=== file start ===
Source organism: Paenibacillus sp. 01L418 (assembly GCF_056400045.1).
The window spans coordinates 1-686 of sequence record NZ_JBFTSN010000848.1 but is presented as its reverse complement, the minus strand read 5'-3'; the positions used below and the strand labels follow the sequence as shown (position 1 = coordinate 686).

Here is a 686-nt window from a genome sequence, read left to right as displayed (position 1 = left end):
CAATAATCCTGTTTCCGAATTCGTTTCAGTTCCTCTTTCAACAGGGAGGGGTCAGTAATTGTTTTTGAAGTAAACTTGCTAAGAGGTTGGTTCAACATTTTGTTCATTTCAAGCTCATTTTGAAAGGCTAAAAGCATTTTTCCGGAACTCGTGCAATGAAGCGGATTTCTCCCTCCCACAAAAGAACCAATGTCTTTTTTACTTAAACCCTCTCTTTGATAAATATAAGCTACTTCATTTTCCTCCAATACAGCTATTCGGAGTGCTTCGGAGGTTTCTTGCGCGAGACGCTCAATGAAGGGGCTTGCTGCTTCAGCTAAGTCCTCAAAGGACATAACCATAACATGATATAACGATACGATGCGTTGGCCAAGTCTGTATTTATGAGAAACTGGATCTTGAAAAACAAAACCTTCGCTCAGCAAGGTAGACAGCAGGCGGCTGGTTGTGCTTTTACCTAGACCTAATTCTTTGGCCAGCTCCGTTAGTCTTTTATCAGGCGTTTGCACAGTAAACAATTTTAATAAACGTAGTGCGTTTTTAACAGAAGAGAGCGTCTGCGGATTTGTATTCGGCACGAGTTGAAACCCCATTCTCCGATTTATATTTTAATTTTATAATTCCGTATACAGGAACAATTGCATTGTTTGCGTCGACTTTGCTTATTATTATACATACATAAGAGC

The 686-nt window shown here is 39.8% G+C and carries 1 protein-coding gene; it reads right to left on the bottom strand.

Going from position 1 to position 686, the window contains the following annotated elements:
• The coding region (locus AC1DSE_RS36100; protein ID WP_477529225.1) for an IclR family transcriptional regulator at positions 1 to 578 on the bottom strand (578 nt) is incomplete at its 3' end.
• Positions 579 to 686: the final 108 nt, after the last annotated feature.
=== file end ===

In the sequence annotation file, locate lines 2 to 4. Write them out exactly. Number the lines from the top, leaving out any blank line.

The window spans coordinates 1-686 of sequence record NZ_JBFTSN010000848.1 but is presented as its reverse complement, the minus strand read 5'-3'; the positions used below and the strand labels follow the sequence as shown (position 1 = coordinate 686).

Here is a 686-nt window from a genome sequence, read left to right as displayed (position 1 = left end):
CAATAATCCTGTTTCCGAATTCGTTTCAGTTCCTCTTTCAACAGGGAGGGGTCAGTAATTGTTTTTGAAGTAAACTTGCTAAGAGGTTGGTTCAACATTTTGTTCATTTCAAGCTCATTTTGAAAGGCTAAAAGCATTTTTCCGGAACTCGTGCAATGAAGCGGATTTCTCCCTCCCACAAAAGAACCAATGTCTTTTTTACTTAAACCCTCTCTTTGATAAATATAAGCTACTTCATTTTCCTCCAATACAGCTATTCGGAGTGCTTCGGAGGTTTCTTGCGCGAGACGCTCAATGAAGGGGCTTGCTGCTTCAGCTAAGTCCTCAAAGGACATAACCATAACATGATATAACGATACGATGCGTTGGCCAAGTCTGTATTTATGAGAAACTGGATCTTGAAAAACAAAACCTTCGCTCAGCAAGGTAGACAGCAGGCGGCTGGTTGTGCTTTTACCTAGACCTAATTCTTTGGCCAGCTCCGTTAGTCTTTTATCAGGCGTTTGCACAGTAAACAATTTTAATAAACGTAGTGCGTTTTTAACAGAAGAGAGCGTCTGCGGATTTGTATTCGGCACGAGTTGAAACCCCATTCTCCGATTTATATTTTAATTTTATAATTCCGTATACAGGAACAATTGCATTGTTTGCGTCGACTTTGCTTATTATTATACATACATAAGAGC